Phew Doug you're right about the price. Too rich for my pocket I'm afraid. Re the anecdote It's somewhat apochryphal I think as I heard of a similar tale somewhere in the China Sea. The signal was see you in Saigon I think. I don't recall the vessels involved though.👍
South Devon Crabber :- Cygnus GM 32' 1/12 Scale. Donor hull 32" fitted out/scratch built. Replica of actual vessel that floundered off Weymouth in 1983. Model build started in 1981 and completed in 2018 !!!
Hi When you research vosper thornycroft they built many warships for foreign navies, mainly in the Middle East i.e. Oman Malaya etc. if you ok on e bay under vosper you will see photographs of these vessels. It. Islikely that your model is authentic and was built for a foreign, likely middle eastern navy. Regards Kevin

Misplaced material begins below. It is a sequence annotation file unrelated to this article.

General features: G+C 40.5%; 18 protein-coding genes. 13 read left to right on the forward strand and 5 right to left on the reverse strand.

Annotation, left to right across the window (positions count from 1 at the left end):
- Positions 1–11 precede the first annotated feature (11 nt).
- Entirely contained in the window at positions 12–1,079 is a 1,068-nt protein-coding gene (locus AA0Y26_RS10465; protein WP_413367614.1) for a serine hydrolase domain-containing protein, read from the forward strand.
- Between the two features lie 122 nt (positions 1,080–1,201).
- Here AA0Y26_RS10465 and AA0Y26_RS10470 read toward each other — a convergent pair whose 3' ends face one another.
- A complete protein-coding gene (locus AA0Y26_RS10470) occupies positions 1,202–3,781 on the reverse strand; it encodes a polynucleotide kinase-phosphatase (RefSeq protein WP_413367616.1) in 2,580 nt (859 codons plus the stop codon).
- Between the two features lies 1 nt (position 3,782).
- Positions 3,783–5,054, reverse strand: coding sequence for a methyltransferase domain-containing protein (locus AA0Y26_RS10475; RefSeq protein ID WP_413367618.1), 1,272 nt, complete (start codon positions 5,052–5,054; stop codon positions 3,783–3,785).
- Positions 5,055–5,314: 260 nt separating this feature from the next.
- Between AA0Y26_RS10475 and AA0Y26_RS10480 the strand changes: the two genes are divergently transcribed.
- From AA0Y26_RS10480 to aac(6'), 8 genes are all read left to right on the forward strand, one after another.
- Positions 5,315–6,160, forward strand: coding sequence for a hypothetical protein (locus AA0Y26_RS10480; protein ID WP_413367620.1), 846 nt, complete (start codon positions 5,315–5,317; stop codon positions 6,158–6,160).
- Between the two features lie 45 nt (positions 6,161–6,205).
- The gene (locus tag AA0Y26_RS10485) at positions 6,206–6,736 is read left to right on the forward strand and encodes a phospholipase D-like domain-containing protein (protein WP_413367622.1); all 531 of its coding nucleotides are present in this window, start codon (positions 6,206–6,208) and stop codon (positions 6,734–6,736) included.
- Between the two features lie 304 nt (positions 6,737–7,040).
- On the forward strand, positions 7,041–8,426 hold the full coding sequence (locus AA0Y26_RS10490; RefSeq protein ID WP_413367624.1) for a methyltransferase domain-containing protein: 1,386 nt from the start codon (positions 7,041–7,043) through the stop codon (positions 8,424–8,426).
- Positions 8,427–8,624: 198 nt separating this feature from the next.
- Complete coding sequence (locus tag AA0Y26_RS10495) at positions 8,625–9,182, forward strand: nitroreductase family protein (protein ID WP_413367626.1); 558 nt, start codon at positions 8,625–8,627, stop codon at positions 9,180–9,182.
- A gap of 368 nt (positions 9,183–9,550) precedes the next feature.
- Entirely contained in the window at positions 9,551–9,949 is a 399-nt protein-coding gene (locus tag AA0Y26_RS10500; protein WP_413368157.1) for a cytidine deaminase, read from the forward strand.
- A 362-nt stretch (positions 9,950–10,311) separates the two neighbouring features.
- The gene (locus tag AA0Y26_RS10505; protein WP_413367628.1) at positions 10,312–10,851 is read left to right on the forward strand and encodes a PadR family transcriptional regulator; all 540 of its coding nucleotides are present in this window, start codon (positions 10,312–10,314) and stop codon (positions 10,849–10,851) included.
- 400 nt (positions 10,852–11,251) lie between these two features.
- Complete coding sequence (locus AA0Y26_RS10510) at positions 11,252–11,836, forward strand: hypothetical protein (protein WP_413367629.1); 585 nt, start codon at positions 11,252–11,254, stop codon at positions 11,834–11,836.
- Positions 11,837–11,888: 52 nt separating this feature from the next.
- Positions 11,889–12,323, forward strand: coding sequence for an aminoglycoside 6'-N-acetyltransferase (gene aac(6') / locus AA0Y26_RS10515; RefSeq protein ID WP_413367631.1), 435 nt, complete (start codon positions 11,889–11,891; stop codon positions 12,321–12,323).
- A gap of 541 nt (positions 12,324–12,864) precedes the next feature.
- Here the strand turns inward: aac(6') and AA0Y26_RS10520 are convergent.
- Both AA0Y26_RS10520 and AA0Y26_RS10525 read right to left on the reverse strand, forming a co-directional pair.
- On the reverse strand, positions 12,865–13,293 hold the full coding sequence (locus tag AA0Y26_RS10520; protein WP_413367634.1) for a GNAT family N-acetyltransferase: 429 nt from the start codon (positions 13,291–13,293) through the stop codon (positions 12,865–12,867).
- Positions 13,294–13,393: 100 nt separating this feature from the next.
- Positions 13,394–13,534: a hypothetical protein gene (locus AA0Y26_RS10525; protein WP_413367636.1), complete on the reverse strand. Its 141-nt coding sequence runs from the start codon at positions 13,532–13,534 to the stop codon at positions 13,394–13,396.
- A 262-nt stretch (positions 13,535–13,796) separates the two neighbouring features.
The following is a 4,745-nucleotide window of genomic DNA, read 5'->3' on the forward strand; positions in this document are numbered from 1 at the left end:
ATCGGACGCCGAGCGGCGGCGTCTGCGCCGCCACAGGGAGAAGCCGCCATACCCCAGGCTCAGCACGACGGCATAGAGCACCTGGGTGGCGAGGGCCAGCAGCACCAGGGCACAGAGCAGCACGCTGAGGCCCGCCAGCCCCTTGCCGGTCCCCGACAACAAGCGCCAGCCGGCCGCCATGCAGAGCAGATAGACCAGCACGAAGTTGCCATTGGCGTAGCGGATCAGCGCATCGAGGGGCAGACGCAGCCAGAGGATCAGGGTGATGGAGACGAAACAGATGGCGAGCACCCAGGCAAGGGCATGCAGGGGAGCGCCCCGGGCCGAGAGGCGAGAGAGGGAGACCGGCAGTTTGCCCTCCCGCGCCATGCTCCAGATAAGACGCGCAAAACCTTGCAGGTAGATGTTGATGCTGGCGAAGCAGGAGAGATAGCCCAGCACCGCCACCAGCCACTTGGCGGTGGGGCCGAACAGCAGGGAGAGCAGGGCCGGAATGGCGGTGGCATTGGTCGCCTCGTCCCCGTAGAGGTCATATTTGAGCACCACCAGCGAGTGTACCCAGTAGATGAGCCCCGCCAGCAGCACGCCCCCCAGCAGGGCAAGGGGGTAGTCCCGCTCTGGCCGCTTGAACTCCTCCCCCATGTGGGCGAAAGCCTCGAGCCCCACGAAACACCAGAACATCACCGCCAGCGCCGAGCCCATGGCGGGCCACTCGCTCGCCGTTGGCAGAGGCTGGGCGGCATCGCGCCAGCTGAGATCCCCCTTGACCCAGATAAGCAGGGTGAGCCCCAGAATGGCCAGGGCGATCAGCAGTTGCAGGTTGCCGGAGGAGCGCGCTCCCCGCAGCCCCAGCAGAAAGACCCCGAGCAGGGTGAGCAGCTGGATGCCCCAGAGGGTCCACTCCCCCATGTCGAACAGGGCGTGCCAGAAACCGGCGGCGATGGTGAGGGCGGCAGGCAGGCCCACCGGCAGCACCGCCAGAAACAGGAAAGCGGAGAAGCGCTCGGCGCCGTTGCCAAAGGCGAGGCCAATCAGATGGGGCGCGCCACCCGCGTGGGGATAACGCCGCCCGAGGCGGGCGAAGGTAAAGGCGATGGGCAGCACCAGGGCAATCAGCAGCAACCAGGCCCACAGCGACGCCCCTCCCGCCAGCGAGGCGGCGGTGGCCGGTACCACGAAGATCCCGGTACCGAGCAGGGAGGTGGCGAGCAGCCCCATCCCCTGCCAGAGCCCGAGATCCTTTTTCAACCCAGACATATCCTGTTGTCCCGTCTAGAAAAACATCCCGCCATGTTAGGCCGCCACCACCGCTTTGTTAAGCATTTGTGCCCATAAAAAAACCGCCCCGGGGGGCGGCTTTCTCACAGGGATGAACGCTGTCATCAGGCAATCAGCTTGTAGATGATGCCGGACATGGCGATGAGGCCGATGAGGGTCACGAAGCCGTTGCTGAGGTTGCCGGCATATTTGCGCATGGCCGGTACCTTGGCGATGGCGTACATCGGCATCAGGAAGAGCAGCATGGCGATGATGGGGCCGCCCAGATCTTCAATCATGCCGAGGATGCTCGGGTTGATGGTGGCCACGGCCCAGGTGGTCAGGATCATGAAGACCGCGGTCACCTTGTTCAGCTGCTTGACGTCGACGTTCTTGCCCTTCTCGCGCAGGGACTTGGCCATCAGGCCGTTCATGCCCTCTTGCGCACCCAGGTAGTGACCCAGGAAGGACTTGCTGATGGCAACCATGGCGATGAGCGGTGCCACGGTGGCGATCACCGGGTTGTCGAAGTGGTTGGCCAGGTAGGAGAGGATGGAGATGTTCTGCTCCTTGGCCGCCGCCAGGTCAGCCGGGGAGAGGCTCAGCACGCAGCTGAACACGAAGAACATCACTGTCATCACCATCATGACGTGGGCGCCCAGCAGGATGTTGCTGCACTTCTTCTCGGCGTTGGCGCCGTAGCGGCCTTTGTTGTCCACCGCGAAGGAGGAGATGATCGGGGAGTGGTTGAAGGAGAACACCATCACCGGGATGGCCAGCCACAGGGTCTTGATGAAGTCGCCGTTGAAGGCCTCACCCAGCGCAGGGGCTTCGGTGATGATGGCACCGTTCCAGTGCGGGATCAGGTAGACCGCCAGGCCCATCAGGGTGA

The weather has quickly turned colder, giving an excuse to get back to this model. Stripped out much of the interior and the prop. shafts to replace the nylon propellers with brass. These items all needed removing for painting, so decided to paint the hull before reassembly and then moving onto the superstructure. Fortunately, examining similar naval vessels and several U Tube videos, confirmed the hull as light grey, the deck a darker one of the 50 shades of grey and the lower hull below the waterline black. Used thin Tamiya masking tape to define clean colour separations, followed by regular tape, masked the hull into colour sections and sprayed using “rattle” cans. After the colours applied a light overall Matt coat to subdue any shine. The results are satisfactory. Will now reassemble and move onto building the superstructure and the other fittings. Prior to the season closing decided to experiment with my new Flysky Tx/Rx package, shortly to be fitted to this model. This Tx has a servo limiting function, which was hoping could also be used to restrict ESC output. Would like to make the full speed motor response correspond to full Tx control position. Currently can over power the model; which lifts the stern, causing it to come off the plane and then dig the bow in. Was thinking that if full throttle could be set at around 90% forward control movement and 40% sternwards the model would retain adequate performance, but without being overpowered or very sensitive to control lever movement. As the Brave was not available, tried the idea on my Daman Stan 4207 model. This is brushed motor powered and a good performer. Obviously the settings for the Brave will be different, but at least could try to see if the idea would work – it did! This Tx function is easy to use and adjustments can be made whilst the model is on the water. Once the ideal settings are achieved they can be programmed and then retained in the Tx. Will try this on the Brave when back on the water next Spring.